In contour tillage, all the farming operations are performed on the contour, that is, at the same elevation, like the lines on a contour map. In this way, surface roughness features are across the direction in which water flows and water movement is retarded. Contour tillage can be used effectively when slopes are long and fairly uniform. Where slopes are short and choppy it is impossible to follow the contour with farm implements.

back to top

Cropping Systems

The kinds of crops and cropping systems commonly used on Indiana farms are described in this section, especially as to how well they protect soils from erosion. The potential for soil erosion largely determines the kind of cropping system that can be used on a certain soil. Cropping systems are closely related to the tillage practices described in the next section.

Permanent pasture is land with perennial vegetation that is used for grazing rather than for harvesting hay. It provides almost as much cover and erosion protection as natural vegetation such as forest. In addition to surface cover, the roots anchor soil material in place. Pastures must occasionally be renovated, however, and during renovation, the soil might be more vulnerable to erosion than if it were continually covered by trees. Also, traffic by livestock might lead to some soil compaction and erosion problems. Thus, pasture is usually not quite as effective as forest in controlling erosion.

Forage crops include perennial crops grown for animal feed as hay or pasture. They might be used in permanent pasture, in a permanent hay field, or in a rotation with row crops. In contrast to row crops, they provide continuous soil cover throughout the growing season. Forage crops can be safely used on all but the steepest soils.

Cover crops are grasses, legumes, or small grains grown when the soil would otherwise be bare (usually after corn or soybeans) for the purpose of protecting the soil from erosion and taking up nutrients, such as nitrates. If no cover crop is grown, these nutrients might be leached from the soil. Cover crops can be seeded in the fall or in the spring. Crops usually seeded in the fall are rye, wheat, annual rye grass, and hairy vetch. Normal spring-seeded crops are oats, red clover, and crown vetch.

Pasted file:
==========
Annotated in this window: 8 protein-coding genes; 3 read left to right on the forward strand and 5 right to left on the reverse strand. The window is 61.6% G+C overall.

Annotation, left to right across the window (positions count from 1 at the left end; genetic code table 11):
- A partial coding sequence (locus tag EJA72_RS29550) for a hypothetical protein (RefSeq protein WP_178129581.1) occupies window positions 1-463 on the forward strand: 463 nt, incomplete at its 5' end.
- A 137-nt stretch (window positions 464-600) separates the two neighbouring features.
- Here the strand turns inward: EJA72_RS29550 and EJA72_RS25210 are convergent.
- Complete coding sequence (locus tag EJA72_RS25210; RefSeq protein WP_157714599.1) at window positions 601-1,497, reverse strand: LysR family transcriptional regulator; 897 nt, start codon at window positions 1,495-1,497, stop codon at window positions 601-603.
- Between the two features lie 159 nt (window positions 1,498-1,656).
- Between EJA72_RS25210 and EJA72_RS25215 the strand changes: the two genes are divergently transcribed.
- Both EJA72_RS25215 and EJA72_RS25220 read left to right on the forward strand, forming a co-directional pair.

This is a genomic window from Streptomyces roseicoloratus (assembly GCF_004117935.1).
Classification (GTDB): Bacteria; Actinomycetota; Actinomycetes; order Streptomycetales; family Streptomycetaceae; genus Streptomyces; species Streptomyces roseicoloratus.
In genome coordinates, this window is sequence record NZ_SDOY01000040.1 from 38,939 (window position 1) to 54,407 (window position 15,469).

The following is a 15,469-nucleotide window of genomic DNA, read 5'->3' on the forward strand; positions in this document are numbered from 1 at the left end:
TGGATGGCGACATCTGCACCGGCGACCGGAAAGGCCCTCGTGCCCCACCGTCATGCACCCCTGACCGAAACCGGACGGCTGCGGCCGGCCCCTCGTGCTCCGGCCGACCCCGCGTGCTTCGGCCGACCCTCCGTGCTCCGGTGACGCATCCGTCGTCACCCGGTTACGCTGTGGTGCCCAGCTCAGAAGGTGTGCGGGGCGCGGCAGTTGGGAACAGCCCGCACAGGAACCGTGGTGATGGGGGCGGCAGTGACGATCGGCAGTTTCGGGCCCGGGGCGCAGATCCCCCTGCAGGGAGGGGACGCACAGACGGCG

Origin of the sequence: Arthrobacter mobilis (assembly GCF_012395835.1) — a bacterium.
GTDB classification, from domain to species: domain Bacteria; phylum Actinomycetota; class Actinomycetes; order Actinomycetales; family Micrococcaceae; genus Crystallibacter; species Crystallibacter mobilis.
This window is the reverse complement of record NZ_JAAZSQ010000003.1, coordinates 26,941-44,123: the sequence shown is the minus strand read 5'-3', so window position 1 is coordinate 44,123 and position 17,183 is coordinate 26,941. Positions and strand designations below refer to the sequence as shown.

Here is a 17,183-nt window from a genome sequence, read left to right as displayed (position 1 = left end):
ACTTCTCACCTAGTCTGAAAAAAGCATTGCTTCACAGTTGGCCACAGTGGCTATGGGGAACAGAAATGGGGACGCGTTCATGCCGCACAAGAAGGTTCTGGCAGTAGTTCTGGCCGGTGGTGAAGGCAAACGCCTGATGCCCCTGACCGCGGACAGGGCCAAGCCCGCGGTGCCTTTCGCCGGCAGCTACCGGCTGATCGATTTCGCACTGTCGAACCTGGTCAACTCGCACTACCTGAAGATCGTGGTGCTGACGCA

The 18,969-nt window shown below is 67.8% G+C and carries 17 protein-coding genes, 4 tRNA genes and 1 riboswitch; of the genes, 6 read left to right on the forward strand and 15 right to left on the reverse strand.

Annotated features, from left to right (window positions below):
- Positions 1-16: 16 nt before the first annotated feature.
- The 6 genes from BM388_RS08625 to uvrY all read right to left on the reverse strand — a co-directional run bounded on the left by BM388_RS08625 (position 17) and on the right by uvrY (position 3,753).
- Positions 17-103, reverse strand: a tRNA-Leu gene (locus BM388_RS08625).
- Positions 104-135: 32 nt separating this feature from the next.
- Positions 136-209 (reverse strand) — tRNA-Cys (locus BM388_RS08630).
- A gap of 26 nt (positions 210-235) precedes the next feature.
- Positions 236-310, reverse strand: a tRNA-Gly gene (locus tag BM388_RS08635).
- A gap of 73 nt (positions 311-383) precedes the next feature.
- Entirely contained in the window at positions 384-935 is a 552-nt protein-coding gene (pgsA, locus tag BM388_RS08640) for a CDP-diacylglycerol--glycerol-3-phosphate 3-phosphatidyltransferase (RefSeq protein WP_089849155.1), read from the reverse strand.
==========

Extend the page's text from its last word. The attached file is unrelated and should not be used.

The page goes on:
Cover crops are used with row crops to control water and wind erosion. Soils erode more readily after soybeans than after corn. Therefore, cover crops should be considered for use on sloping soils, especially after soybeans. As evident from the rules in the Tillage-Cropping Systems section, use of a cover crop after soybeans in a corn-soybean rotation extends the range of slope on which no-till planting can be used. Corn provides more residue, so continuous corn, without a cover crop, can be used on the same slopes as a corn-soybean rotation with a cover crop after soybeans. If a crop is grown and then plowed under to add organic matter to the soil, it is called a green manure crop.

Small grains Winter wheat is the most common small grain crop in Indiana, but oats and barley are also grown. These crops are often grown in a rotation with row crops and forage crops. Fall-seeded small grains grow to a height of several inches before winter and thus provide good protection against erosion, especially if residue from the previous crop is left on the soil surface. After harvest, around the first part of July, the stubble continues to provide protection for the soil.

Row crops The main row crops in Indiana are corn and soybeans. They are often grown in a rotation with each other, but continuous corn is also common. A corn-soybean rotation is assumed for the continuous row crop culture in soil evaluation. If residue is not left on the soil surface, erosion by water is a severe problem on sloping soils. Erosion by wind is a severe problem on sandy soils because the field is bare during times of frequent rain storms and high winds. Soybeans provide less erosion control than corn. This is partly because soybeans are smaller plants than corn and therefore leave much less residue in the field after harvest. Also, soils seem to be more erodible after soybeans than after corn, but we do not know why.

Crop rotation Crop rotation refers to growing a certain sequence of different crops in a field, in contrast to continuous cropping. There are many possible combinations of kinds of crops and the length of time they are grown in a crop rotation. The rotation assumed for the rule below provides almost continuous cover and protects the soil from erosion on slopes as steep as 18%. In year 1, corn (C) is no-till planted in residue of a forage crop that was killed by herbicide. Corn residue is left in the field and a small grain (G) and grass-legume mixture is planted in this residue. After the small grain is harvested, in year 2, the grass-legume forage mixture (F) gets started and becomes productive in years 3, 4, 5, and 6. This forage crop is killed with a herbicide the following year to begin another cycle. Alternatively, the small grain is seeded alone and the grass-legume mixture is seeded into the small grain stubble. The rotation can be designated C-G-F-F-F-F.

back to top

Tillage-Cropping Practices